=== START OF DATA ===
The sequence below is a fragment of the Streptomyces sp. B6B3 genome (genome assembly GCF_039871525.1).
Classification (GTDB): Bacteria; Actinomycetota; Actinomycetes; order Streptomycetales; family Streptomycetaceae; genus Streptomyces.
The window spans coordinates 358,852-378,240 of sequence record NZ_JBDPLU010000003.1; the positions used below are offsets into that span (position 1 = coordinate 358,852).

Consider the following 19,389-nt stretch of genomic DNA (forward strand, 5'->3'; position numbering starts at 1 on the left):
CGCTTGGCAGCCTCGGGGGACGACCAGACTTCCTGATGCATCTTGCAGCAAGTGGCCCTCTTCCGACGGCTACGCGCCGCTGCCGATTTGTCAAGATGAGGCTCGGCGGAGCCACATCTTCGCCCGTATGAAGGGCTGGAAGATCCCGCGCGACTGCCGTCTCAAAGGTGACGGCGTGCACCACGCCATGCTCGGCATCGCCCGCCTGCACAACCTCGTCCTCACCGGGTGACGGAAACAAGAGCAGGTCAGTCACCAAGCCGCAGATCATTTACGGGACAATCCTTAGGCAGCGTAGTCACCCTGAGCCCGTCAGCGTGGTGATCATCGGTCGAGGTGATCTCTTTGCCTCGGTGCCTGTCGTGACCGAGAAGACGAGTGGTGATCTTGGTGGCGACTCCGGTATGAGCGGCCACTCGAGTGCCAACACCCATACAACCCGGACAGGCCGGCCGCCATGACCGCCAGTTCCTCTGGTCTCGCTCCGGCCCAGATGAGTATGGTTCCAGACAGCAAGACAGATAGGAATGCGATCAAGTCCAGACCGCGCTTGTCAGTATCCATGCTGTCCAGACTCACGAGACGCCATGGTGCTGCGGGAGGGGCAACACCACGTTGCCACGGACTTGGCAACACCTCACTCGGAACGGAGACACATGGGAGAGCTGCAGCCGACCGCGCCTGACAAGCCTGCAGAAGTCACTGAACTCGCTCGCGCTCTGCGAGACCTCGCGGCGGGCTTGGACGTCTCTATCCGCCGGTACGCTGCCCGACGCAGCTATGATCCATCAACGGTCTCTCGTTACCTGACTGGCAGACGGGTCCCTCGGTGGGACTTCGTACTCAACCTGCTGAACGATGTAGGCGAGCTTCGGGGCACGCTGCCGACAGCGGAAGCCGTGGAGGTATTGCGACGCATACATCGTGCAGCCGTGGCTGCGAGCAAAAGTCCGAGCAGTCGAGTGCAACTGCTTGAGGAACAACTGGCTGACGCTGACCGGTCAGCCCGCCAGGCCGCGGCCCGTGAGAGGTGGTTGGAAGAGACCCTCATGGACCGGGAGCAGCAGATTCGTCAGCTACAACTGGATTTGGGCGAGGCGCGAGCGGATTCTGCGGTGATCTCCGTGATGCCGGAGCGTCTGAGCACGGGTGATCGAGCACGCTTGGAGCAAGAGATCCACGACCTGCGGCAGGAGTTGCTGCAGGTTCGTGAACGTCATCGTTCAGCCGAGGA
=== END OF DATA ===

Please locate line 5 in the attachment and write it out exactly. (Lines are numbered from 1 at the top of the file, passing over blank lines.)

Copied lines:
CGCTTGGCAGCCTCGGGGGACGACCAGACTTCCTGATGCATCTTGCAGCAAGTGGCCCTCTTCCGACGGCTACGCGCCGCTGCCGATTTGTCAAGATGAGGCTCGGCGGAGCCACATCTTCGCCCGTATGAAGGGCTGGAAGATCCCGCGCGACTGCCGTCTCAAAGGTGACGGCGTGCACCACGCCATGCTCGGCATCGCCCGCCTGCACAACCTCGTCCTCACCGGGTGACGGAAACAAGAGCAGGTCAGTCACCAAGCCGCAGATCATTTACGGGACAATCCTTAGGCAGCGTAGTCACCCTGAGCCCGTCAGCGTGGTGATCATCGGTCGAGGTGATCTCTTTGCCTCGGTGCCTGTCGTGACCGAGAAGACGAGTGGTGATCTTGGTGGCGACTCCGGTATGAGCGGCCACTCGAGTGCCAACACCCATACAACCCGGACAGGCCGGCCGCCATGACCGCCAGTTCCTCTGGTCTCGCTCCGGCCCAGATGAGTATGGTTCCAGACAGCAAGACAGATAGGAATGCGATCAAGTCCAGACCGCGCTTGTCAGTATCCATGCTGTCCAGACTCACGAGACGCCATGGTGCTGCGGGAGGGGCAACACCACGTTGCCACGGACTTGGCAACACCTCACTCGGAACGGAGACACATGGGAGAGCTGCAGCCGACCGCGCCTGACAAGCCTGCAGAAGTCACTGAACTCGCTCGCGCTCTGCGAGACCTCGCGGCGGGCTTGGACGTCTCTATCCGCCGGTACGCTGCCCGACGCAGCTATGATCCATCAACGGTCTCTCGTTACCTGACTGGCAGACGGGTCCCTCGGTGGGACTTCGTACTCAACCTGCTGAACGATGTAGGCGAGCTTCGGGGCACGCTGCCGACAGCGGAAGCCGTGGAGGTATTGCGACGCATACATCGTGCAGCCGTGGCTGCGAGCAAAAGTCCGAGCAGTCGAGTGCAACTGCTTGAGGAACAACTGGCTGACGCTGACCGGTCAGCCCGCCAGGCCGCGGCCCGTGAGAGGTGGTTGGAAGAGACCCTCATGGACCGGGAGCAGCAGATTCGTCAGCTACAACTGGATTTGGGCGAGGCGCGAGCGGATTCTGCGGTGATCTCCGTGATGCCGGAGCGTCTGAGCACGGGTGATCGAGCACGCTTGGAGCAAGAGATCCACGACCTGCGGCAGGAGTTGCTGCAGGTTCGTGAACGTCATCGTTCAGCCGAGGA